Meditation on 1 John 4:8b


For God is love.
1 John 4:8b

8 He who does not love does not know God; for God is love.

I don't think we can repeat this to ourselves often enough. This is the central lesson of the New Testament and the key revelation of our Lord. We do well to internalize this, to live as though we really believe it is true. And if true, if we accept it as revelation AND we understand that God is simple we are led to a single overwhelming conclusion--God is nothing other than love.

Now we have another passage of revelation that allows us to reflect more deeply on that mystery.

And of course I speak of 1 Corinthians 13

3 If I give away all I have, and if I deliver my body to be burned, but have not love, I gain nothing.
4 Love is patient and kind; love is not jealous or boastful;
5 it is not arrogant or rude. Love does not insist on its own way; it is not irritable or resentful;
6 it does not rejoice at wrong, but rejoices in the right.
7 Love bears all things, believes all things, hopes all things, endures all things.
8 Love never ends; as for prophecies, they will pass away; as for tongues, they will cease; as for knowledge, it will pass away.
9 For our knowledge is imperfect and our prophecy is imperfect;
10 but when the perfect comes, the imperfect will pass away.
11 When I was a child, I spoke like a child, I thought like a child, I reasoned like a child; when I became a man, I gave up childish ways.
12 For now we see in a mirror dimly, but then face to face. Now I know in part; then I shall understand fully, even as I have been fully understood.
13 So faith, hope, love abide, these three; but the greatest of these is love.

I'll return to verse 3 later. For the moment let's consider the other verses.

4 Love is patient and kind; love is not jealous or boastful;

What does patience look like? How do we begin to fill in our portrait of God? You may find it difficult to believe, but in the entire Bible the word patient occurs only thirteen times (three times in the Old Testament and ten in the New.) The first occurrence is an incidental mention in the book of Job. However the second bears some mention for the insight it offers.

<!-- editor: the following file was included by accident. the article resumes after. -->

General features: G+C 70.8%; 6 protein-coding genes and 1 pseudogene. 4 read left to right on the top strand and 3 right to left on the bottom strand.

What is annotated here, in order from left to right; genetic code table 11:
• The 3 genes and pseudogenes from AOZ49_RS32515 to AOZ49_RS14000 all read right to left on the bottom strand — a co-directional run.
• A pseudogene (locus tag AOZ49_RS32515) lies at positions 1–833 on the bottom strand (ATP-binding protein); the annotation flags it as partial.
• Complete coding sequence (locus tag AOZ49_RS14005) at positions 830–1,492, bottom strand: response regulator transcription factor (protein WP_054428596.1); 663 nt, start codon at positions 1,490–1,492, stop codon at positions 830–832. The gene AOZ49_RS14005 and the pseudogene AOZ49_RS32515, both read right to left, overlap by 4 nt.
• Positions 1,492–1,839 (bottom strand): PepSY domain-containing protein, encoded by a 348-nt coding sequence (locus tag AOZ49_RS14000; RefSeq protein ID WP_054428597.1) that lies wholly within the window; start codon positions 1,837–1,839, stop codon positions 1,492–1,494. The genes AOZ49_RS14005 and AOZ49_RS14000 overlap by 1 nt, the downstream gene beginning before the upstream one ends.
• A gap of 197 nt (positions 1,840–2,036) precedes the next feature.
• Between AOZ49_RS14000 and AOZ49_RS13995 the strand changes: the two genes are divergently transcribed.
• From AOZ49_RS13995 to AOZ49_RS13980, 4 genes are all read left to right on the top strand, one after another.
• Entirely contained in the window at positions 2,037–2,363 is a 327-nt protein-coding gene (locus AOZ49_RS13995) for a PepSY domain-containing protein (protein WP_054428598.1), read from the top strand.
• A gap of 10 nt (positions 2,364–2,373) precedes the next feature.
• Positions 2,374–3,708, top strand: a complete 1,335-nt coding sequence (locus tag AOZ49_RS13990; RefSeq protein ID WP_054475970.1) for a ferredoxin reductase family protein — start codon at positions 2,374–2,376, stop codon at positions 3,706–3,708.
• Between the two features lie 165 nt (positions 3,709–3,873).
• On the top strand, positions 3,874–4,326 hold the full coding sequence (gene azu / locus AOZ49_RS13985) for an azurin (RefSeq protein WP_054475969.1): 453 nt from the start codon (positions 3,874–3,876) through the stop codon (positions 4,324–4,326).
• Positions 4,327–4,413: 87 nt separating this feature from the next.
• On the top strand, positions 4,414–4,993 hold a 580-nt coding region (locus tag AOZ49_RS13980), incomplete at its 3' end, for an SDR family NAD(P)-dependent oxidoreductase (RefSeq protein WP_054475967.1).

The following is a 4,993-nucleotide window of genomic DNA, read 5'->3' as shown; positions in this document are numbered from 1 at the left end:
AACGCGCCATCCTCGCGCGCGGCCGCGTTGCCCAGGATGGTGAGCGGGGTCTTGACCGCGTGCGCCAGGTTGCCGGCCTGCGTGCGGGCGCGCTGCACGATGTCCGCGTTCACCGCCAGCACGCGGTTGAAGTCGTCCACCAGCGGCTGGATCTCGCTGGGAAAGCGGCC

Psalm 14:17
17 A man of quick temper acts foolishly, but a man of discretion is patient.

We discover that patience is the opposite of quick-tempered and carries with it the further virtue of discretion. Discretion in this sense appears to mean moderate in emotions, even-tempered, perhaps easy-going. Ecclesiastes 7:8 reinforces this view of patience. To it is added that patience is a virtue opposed to pride and therefore allied with humility. (Ecclesiastes 7:8 Better is the end of a thing than its beginning; and the patient in spirit is better than the proud in spirit.)

From James (5:7-8) we learn that patience is the virtue ordered toward endurance and standing solidly against disorder and flightiness. He calls upon us all to

7 Be patient, therefore, brethren, until the coming of the Lord. Behold, the farmer waits for the precious fruit of the earth, being patient over it until it receives the early and the late rain.
8 You also be patient. Establish your hearts, for the coming of the Lord is at hand.

The one who is patient does not take the crop before its time. Even though the early rains have come and the fruit has set and appears ripe, it is only after the late rain that it comes into its fullness and is ready for harvest. It is worth noting that James sees patience as establishment, steadiness, perserverance in place--calm waiting for the fullness of time, for the ripening of the fruit and the coming of the Kingdom.

From the Book of Revelation we find 4 verses (Rev 1: 9, 2: 2, 2:19, 3:10)which always contain the formula "patient endurance." Patience is the directed to length of days of waiting through times of great trial.

When we look instead to patience, we find a few more verses and learn a great deal about the fruit of being patient.

There are 19 verses. One of these and only 1 is found in the Old Testament.

Psalms 25:15
15 With patience a ruler may be persuaded, and a soft tongue will break a bone.

With patience, persistence, perserverence, complete dedication to the task a ruler may be persuaded. Patience is, therefore a virtue of tremendous power. By itself it can change the course of events. A dripping spot in the ceiling of a cave may over time develop into a thick, solid column of "living rock. " So patience attains its goal--"a soft tongue will break a bone." Patience makes the miraculous possible.

Luke 8:15 And as for that in the good soil, they are those who, hearing the word, hold it fast in an honest and good heart, and bring forth fruit with patience.

You bring forth fruit with patience. Patience, waiting through time, is all that gives life to the fruit. Time fills it to ripeness. Patience is rewarded in ways that nothing else is.

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This page contains a single entry by Steven Riddle published on October 2, 2005 8:40 PM.

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